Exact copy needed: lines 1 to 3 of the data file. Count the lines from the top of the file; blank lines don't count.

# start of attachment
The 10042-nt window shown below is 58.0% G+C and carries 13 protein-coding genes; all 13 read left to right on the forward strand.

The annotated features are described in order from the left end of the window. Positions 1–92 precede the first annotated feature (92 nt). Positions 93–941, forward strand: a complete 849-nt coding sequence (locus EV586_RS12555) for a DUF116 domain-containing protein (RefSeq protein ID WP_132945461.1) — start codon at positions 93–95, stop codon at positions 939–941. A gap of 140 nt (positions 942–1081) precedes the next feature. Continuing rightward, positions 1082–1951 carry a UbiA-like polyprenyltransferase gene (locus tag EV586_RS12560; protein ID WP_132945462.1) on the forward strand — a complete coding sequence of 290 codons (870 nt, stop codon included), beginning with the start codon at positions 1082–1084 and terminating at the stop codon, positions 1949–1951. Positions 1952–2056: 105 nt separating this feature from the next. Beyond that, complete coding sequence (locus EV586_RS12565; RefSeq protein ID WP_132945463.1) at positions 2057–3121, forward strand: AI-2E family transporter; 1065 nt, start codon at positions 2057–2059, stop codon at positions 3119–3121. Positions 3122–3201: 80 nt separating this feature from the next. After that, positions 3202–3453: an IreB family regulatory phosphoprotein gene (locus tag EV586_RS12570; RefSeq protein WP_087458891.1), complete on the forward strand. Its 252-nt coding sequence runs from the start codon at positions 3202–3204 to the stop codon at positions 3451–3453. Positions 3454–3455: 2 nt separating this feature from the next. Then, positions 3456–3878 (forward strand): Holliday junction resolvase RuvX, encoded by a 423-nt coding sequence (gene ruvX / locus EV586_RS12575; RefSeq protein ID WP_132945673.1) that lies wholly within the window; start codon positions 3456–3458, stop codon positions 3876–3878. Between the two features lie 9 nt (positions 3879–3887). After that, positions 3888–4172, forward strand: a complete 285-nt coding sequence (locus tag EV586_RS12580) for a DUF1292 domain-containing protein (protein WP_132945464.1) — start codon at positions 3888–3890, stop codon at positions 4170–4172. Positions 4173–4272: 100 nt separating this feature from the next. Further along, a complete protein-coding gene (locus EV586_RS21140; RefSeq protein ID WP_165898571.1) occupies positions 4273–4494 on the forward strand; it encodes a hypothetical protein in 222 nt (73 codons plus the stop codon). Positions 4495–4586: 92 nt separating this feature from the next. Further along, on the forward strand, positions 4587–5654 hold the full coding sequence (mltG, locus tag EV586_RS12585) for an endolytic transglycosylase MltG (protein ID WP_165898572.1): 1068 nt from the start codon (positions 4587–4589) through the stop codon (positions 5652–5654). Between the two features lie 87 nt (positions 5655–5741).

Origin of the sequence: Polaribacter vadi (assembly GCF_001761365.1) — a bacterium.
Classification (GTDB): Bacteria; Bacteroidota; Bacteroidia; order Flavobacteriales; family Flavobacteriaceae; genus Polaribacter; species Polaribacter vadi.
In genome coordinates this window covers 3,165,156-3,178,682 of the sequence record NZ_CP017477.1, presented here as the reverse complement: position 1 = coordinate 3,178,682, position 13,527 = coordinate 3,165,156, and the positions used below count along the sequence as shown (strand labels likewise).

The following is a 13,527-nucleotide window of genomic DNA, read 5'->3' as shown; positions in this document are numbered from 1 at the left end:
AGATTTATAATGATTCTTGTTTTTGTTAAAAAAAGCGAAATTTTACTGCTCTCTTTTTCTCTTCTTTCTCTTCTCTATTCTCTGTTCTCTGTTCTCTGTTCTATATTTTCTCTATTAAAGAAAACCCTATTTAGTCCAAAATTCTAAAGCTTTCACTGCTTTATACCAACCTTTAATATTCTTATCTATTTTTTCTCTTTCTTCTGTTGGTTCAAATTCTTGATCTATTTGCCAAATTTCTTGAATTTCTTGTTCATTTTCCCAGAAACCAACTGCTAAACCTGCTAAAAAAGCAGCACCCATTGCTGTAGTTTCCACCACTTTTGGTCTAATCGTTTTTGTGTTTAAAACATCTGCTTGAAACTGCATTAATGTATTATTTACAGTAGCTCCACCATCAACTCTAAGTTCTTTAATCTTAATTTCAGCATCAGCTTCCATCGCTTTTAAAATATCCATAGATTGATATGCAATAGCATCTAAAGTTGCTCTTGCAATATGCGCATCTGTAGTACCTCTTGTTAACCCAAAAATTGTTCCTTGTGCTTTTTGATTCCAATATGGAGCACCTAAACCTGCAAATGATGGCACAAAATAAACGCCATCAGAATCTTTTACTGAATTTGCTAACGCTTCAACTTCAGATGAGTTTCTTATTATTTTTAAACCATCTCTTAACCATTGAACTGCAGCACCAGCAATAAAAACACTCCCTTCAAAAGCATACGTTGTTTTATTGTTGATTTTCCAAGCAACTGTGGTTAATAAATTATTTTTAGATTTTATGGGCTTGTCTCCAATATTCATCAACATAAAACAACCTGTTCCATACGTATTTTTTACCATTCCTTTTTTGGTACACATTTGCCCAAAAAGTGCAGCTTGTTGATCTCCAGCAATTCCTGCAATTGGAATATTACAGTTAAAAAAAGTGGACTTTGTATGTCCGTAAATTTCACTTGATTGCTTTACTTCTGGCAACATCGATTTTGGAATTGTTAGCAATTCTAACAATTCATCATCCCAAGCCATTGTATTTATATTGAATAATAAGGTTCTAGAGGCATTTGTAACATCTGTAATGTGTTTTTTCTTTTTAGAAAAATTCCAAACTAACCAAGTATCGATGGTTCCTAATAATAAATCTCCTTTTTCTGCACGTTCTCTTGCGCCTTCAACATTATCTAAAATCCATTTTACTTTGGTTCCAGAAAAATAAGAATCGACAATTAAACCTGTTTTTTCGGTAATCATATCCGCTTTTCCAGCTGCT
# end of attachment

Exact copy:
The 10042-nt window shown below is 58.0% G+C and carries 13 protein-coding genes; all 13 read left to right on the forward strand.

The annotated features are described in order from the left end of the window. Positions 1–92 precede the first annotated feature (92 nt). Positions 93–941, forward strand: a complete 849-nt coding sequence (locus EV586_RS12555) for a DUF116 domain-containing protein (RefSeq protein ID WP_132945461.1) — start codon at positions 93–95, stop codon at positions 939–941. A gap of 140 nt (positions 942–1081) precedes the next feature. Continuing rightward, positions 1082–1951 carry a UbiA-like polyprenyltransferase gene (locus tag EV586_RS12560; protein ID WP_132945462.1) on the forward strand — a complete coding sequence of 290 codons (870 nt, stop codon included), beginning with the start codon at positions 1082–1084 and terminating at the stop codon, positions 1949–1951. Positions 1952–2056: 105 nt separating this feature from the next. Beyond that, complete coding sequence (locus EV586_RS12565; RefSeq protein ID WP_132945463.1) at positions 2057–3121, forward strand: AI-2E family transporter; 1065 nt, start codon at positions 2057–2059, stop codon at positions 3119–3121. Positions 3122–3201: 80 nt separating this feature from the next. After that, positions 3202–3453: an IreB family regulatory phosphoprotein gene (locus tag EV586_RS12570; RefSeq protein WP_087458891.1), complete on the forward strand. Its 252-nt coding sequence runs from the start codon at positions 3202–3204 to the stop codon at positions 3451–3453. Positions 3454–3455: 2 nt separating this feature from the next. Then, positions 3456–3878 (forward strand): Holliday junction resolvase RuvX, encoded by a 423-nt coding sequence (gene ruvX / locus EV586_RS12575; RefSeq protein ID WP_132945673.1) that lies wholly within the window; start codon positions 3456–3458, stop codon positions 3876–3878. Between the two features lie 9 nt (positions 3879–3887). After that, positions 3888–4172, forward strand: a complete 285-nt coding sequence (locus tag EV586_RS12580) for a DUF1292 domain-containing protein (protein WP_132945464.1) — start codon at positions 3888–3890, stop codon at positions 4170–4172. Positions 4173–4272: 100 nt separating this feature from the next. Further along, a complete protein-coding gene (locus EV586_RS21140; RefSeq protein ID WP_165898571.1) occupies positions 4273–4494 on the forward strand; it encodes a hypothetical protein in 222 nt (73 codons plus the stop codon). Positions 4495–4586: 92 nt separating this feature from the next. Further along, on the forward strand, positions 4587–5654 hold the full coding sequence (mltG, locus tag EV586_RS12585) for an endolytic transglycosylase MltG (protein ID WP_165898572.1): 1068 nt from the start codon (positions 4587–4589) through the stop codon (positions 5652–5654). Between the two features lie 87 nt (positions 5655–5741).

Origin of the sequence: Polaribacter vadi (assembly GCF_001761365.1) — a bacterium.